Über die Jahre (Over the Years) – Sarajevo 21 Documentary
Nikolaus Geyrhalter creates his magnum opus as he observes the financial and personal downfall of the rural post-industrial Austria during an extended 10-year period.
Austrian helmer Nikolaus Geyrhalter has been widely known for his experimental, minimalistic and without music or commentary documentaries that are always dealing with important social issues both in his homeland and abroad. Better known for his previous acclaimed work including the ethnographic documentary Elsewhere (2001) and the experimental eco-doc Unser Täglich Brot (Our Daily Bread, 2005), Geyrhalter finally delivers his magnum opus. Über die Jahre (Over the Years) is a documentary that started in 2004 and took over 10 years to be completed. This is probably Geyrhalter biggest bet so far since he pushes his austere and consistent lens to the boundaries. Over the Years participates at the Documentary Competition section of the 21st Sarajevo Film Festival and had its world premiere during the Forum section of the 65th Berlin Film Festival.
In 2003, Geyrhalter gets informed about a textile factory that exists for over a century and where everything is still produced in the most traditional way. The factory is situated in Waldviertel, a rural region which is close to the borders with Czech Republic. The owner and several randomly selected people who work there are being interviewed by the director. The main questions asked are about their work in the factory, their everyday lives, and if they are satisfied with what they are doing. Things are getting harder and harder as factory’s archaic way of production doesn’t satisfy any more the market’s needs. Unfortunately, the factory must fill bankrupt and everyone now is unemployed. Geyrhalter will continue to visit the same people for the next ten years asking them almost the same questions while observing the changes in their lives.
Over the Years is undoubtedly an extremely challenging project to start with. As it is already assumed, documentary is a medium that doesn’t really allow any accurate scheduling on the events, especially when everything is based exclusively on different personal stories. So to keep up with that for ten years and to expect a visually interesting result is really Geyrhalter’s achievement. Inevitably there would be some comparisons with Richard Linklater’s Boyhood – which was also shot for over 10 years – but it would be complete unfair to parallelize a fiction film with a documentary where actual life happens. Certainly Over the Years is not the most visually appealing film, since it is consisted of numerous talking heads that describe on camera their lives. But there lies the importance of this documentary. Each individual character is being developed in a complete autonomous and unique way, their decisions, their ideas and their acts cannot affect anyone else but themselves. That creates a unique relationship where the viewer can feel attached with them or simply curious, without priory know if and how each one of these real-life heroes will continue to exist till the end of the story.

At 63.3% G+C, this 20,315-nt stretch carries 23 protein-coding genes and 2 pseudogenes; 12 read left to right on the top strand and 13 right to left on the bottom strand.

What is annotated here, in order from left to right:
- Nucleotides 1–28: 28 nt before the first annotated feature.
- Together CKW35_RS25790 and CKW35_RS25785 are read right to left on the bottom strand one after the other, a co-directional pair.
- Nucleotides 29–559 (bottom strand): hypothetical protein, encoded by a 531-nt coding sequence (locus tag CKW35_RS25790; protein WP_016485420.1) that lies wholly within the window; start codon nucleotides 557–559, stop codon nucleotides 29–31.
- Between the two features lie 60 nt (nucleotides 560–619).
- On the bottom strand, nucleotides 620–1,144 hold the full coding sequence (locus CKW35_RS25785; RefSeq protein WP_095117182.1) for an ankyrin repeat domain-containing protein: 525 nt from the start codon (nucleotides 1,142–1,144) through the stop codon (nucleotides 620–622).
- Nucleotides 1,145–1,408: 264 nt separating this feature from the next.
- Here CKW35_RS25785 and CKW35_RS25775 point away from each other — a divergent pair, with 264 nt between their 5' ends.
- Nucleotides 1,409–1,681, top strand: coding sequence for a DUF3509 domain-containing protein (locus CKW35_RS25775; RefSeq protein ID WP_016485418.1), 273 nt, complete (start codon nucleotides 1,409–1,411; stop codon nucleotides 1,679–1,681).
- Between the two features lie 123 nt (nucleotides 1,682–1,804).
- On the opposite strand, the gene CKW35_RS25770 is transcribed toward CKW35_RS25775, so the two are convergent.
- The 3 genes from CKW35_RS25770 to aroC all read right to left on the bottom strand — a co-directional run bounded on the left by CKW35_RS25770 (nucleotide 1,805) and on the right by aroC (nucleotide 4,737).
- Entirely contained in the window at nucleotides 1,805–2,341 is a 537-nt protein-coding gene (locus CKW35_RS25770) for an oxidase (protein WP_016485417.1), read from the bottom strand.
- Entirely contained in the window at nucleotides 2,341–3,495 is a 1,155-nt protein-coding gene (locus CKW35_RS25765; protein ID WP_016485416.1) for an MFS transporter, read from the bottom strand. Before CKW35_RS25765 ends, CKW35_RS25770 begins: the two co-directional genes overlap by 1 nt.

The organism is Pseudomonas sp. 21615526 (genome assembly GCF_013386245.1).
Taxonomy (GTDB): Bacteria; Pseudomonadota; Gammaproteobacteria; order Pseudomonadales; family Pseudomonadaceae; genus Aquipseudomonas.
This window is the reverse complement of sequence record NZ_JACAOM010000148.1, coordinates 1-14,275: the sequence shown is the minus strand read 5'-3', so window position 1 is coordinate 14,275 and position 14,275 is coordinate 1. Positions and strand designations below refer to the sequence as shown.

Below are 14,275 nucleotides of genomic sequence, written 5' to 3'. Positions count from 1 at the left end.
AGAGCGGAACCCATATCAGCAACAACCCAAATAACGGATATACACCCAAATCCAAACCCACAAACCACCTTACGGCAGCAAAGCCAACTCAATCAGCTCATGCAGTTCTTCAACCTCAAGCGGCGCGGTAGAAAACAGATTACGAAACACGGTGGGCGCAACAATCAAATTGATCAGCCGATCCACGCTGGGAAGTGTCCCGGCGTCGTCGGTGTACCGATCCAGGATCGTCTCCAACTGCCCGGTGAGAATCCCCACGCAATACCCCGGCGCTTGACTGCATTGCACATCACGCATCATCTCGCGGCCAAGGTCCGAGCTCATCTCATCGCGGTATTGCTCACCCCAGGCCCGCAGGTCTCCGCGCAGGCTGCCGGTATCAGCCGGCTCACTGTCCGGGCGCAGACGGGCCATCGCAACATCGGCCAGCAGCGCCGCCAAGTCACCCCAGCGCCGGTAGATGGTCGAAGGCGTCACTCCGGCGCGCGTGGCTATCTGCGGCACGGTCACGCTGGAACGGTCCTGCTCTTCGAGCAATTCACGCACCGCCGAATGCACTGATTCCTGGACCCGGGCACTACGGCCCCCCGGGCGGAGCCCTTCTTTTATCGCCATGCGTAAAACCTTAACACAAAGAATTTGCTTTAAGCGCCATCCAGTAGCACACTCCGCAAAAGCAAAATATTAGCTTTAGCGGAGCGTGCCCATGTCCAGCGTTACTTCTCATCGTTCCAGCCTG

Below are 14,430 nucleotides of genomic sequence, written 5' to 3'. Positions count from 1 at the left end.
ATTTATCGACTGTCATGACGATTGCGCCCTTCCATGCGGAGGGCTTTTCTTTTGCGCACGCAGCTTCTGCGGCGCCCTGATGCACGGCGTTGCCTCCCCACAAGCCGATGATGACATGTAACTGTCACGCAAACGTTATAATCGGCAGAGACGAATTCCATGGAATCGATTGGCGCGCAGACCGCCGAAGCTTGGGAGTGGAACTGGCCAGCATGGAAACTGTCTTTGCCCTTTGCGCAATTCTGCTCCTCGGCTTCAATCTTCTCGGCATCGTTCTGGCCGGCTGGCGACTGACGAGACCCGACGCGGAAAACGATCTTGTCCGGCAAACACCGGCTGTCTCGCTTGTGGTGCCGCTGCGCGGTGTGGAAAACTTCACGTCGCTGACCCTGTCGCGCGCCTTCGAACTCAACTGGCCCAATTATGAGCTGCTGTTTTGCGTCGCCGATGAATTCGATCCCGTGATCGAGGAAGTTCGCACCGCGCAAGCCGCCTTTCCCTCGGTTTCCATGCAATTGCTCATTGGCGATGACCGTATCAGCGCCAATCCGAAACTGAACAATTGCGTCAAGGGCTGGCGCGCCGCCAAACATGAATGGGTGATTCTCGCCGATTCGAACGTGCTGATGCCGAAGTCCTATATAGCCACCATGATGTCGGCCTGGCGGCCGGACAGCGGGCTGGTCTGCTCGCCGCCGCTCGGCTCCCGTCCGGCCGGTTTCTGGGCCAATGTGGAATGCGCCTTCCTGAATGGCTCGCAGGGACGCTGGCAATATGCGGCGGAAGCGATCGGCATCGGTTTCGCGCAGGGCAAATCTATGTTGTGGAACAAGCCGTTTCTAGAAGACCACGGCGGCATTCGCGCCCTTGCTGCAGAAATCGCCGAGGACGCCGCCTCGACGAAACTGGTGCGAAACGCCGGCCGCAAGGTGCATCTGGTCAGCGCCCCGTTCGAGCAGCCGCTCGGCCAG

That uncertainty of existence is also the main idea behind Over the Years. What started as a human curiosity towards a post-industrial world that slowly dies and is disappearing, evolves to something bigger and unknown. As the market drove to extinction a historic textile business and all the people that were related to it, how this could affect other so-called little lives and each individual microcosmoses that currently feel safe and secure? When you have the impression that by standing still in a small Austrian village, then you can become unnoticed and immune, someone else could literally change your mind and your life. What becomes even more surprising are the feelings that this procedure creates to the viewers. By watching something so extremely natural such as the expected evolution of some people’s lives in a certain period of time becomes challenging as the unforeseen events capture the attention. There’s exactly where the irony lies since these “shocking” new facts are just elements of the real life.
Nikolaus Geyrhalter succeeds to reach his observational “fetish” in the highest level and it is fair to presume that this was his most difficult work so far. Without doubt the seeming single-issue subject in combination with the over three-hour duration wouldn’t make the documentary as attractive as it should be. This is an easy initial misunderstanding, as Over the Years is not that demanding or difficult to follow since it needs just our emotions to feel the power that something so epically “simple” could hide.